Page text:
video of rapid eye movement on digital picture frame, cardboard boxes, hand truck, battery pack, packing materials
I still plan on mailing the box but I haven't found a long lasting battery supply yet. A mobile power pack only lasts for 2 hours. So I think I am going to try using a motorcycle battery and an inverter. Hopefully then I'll be able to go on a long journey. I would like to send myself to one person, who then sends me to another person, and so on, for a certain amount of time. I would track the package with a GPS system, but have no control over where it goes.
And they could be hooked up to a proximity sensor so that the lights would get brighter as a person got closer to it. Hmmm..... I've been looking for a way to use text in a sculptural object, instead of just on the wall. I would really like to use the phrase I came up with that describes why I make interactive work ("you have the words I cannot seem to find"). I think this might be the solution - LED's behind a translucent screen!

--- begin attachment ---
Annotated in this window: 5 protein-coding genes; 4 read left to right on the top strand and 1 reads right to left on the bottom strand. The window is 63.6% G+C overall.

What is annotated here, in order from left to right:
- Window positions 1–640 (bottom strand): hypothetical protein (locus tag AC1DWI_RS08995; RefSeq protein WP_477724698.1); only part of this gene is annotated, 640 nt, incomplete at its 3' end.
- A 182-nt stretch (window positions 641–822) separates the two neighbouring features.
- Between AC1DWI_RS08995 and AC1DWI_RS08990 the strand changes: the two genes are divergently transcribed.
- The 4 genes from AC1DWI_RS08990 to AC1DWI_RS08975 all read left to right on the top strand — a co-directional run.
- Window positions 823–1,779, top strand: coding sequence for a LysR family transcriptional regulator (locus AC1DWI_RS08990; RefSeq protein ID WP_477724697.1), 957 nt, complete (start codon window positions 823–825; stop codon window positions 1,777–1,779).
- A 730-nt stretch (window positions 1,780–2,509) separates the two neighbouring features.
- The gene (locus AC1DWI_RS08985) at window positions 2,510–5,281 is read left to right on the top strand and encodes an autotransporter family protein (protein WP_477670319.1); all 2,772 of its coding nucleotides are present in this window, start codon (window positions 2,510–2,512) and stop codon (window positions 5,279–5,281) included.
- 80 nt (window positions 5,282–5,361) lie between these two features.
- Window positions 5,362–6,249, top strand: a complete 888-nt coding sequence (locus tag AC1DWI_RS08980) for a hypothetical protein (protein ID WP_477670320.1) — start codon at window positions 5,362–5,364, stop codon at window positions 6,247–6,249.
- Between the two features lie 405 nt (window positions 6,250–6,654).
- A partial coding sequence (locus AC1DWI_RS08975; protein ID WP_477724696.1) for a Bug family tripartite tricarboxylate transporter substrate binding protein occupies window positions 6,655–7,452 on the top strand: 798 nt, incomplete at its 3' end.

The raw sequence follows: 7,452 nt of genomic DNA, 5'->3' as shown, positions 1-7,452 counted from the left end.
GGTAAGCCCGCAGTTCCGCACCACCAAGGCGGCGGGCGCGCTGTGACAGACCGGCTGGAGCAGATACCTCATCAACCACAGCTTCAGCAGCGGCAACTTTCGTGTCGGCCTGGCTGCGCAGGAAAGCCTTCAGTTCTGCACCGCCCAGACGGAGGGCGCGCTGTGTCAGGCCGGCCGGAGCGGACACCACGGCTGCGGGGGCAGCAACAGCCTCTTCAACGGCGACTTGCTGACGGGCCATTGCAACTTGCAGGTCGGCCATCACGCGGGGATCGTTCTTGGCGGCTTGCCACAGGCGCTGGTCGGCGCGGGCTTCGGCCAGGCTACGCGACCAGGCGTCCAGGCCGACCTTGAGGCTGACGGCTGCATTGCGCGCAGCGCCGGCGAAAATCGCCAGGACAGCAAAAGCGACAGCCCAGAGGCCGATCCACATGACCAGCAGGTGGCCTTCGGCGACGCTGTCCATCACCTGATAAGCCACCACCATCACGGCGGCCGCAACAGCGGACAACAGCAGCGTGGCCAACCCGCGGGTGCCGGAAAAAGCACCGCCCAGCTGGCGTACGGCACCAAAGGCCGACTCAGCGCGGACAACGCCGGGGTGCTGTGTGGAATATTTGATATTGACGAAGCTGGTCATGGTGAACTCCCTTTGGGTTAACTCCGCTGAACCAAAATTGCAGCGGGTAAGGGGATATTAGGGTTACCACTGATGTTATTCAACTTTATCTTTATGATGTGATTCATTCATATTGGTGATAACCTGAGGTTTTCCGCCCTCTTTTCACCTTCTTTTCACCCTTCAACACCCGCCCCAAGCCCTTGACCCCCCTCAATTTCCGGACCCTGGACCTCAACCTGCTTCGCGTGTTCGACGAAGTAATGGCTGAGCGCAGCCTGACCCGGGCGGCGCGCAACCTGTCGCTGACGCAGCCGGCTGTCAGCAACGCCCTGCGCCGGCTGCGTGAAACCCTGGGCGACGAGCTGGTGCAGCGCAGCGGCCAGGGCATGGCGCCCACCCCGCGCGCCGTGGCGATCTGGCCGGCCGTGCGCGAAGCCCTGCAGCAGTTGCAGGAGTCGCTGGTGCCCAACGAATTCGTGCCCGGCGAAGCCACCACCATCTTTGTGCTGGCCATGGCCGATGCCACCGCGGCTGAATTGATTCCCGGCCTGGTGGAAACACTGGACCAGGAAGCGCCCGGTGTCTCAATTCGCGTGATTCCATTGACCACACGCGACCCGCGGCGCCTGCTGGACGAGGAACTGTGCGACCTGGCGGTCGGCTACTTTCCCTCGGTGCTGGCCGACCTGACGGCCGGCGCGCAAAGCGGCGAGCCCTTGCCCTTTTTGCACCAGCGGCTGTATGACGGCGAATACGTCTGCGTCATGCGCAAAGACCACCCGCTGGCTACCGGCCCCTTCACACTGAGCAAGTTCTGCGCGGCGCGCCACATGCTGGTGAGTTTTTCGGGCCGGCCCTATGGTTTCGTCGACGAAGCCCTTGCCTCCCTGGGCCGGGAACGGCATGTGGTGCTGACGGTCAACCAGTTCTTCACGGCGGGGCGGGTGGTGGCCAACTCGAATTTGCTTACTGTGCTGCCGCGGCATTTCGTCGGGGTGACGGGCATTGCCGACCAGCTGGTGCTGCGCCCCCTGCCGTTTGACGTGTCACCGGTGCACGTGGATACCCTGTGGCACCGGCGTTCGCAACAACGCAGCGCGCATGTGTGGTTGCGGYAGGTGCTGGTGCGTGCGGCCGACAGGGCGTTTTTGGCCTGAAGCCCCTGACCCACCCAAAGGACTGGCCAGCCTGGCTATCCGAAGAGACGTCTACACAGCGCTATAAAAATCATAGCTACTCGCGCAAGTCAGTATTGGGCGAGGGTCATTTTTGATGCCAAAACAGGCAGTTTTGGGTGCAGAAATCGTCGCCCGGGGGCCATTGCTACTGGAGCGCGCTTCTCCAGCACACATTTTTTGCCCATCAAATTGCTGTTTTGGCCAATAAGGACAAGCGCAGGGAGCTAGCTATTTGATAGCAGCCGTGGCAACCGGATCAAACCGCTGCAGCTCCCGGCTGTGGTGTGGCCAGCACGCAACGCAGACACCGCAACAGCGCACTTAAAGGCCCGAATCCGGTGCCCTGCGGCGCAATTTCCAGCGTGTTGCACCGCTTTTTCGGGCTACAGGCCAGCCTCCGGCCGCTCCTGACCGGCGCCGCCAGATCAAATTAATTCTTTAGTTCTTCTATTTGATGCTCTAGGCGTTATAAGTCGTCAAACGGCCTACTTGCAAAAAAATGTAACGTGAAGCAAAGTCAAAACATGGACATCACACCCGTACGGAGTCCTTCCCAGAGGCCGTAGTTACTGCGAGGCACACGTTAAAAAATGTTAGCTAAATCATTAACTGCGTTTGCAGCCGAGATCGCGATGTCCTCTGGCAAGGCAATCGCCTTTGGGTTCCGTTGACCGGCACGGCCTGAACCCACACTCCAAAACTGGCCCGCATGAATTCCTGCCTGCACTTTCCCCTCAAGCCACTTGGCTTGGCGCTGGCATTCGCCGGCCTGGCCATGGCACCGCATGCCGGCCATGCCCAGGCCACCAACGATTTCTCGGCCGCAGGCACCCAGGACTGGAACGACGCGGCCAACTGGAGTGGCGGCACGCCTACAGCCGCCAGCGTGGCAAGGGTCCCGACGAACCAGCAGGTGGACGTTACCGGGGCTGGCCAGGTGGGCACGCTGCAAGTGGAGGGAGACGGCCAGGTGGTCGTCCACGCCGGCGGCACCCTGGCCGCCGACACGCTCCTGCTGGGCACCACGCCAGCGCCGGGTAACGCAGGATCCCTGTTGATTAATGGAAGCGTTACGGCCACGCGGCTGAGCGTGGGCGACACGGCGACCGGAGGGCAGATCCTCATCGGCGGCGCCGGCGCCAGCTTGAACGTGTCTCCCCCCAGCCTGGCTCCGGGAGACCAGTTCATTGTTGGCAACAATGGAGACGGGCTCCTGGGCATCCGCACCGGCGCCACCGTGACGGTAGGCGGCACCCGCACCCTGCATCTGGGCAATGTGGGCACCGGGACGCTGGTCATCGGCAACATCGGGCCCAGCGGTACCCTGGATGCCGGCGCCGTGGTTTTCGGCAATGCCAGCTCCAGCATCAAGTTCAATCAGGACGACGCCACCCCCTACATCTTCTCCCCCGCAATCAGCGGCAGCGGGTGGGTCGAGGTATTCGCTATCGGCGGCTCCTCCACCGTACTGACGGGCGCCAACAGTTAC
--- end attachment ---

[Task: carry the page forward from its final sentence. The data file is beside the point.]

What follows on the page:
This is the most creative response to the wanted ads I've been putting on Craigslist, in which I ask people for a picture of their horizon. James Reinhofer of Chicago sent me this picture of a Dodge Horizon:
I have been doing research on the use of text in transitional spaces (for my mechanical text interest, as well as my you are here signs). The image with the red signs is a Burma Shave ad (they became famous for putting signs like this alongside highways in the 40's and 50's). The long and tall image is of an installation in a New York subway tunnel, called The Commuter's Lament or A Close Shave, by Edward B. Colp (which is beautiful in a makes-you-want-to-cry kind of way).
This is the most recent test dealing (again) with the idea of "here." It uses an arduino microprocessor, 4 servo motors, and a close-range proximity sensor. I am really excited about the possibilities. I might try to make an entire sentence that is made up of disparate letters that only congeal into readable text when you get close enough to the wall (using a stronger proximity sensor). OR I could make a really long sentence on the wall of a long corridor, and each word would form one at a time as you walked by.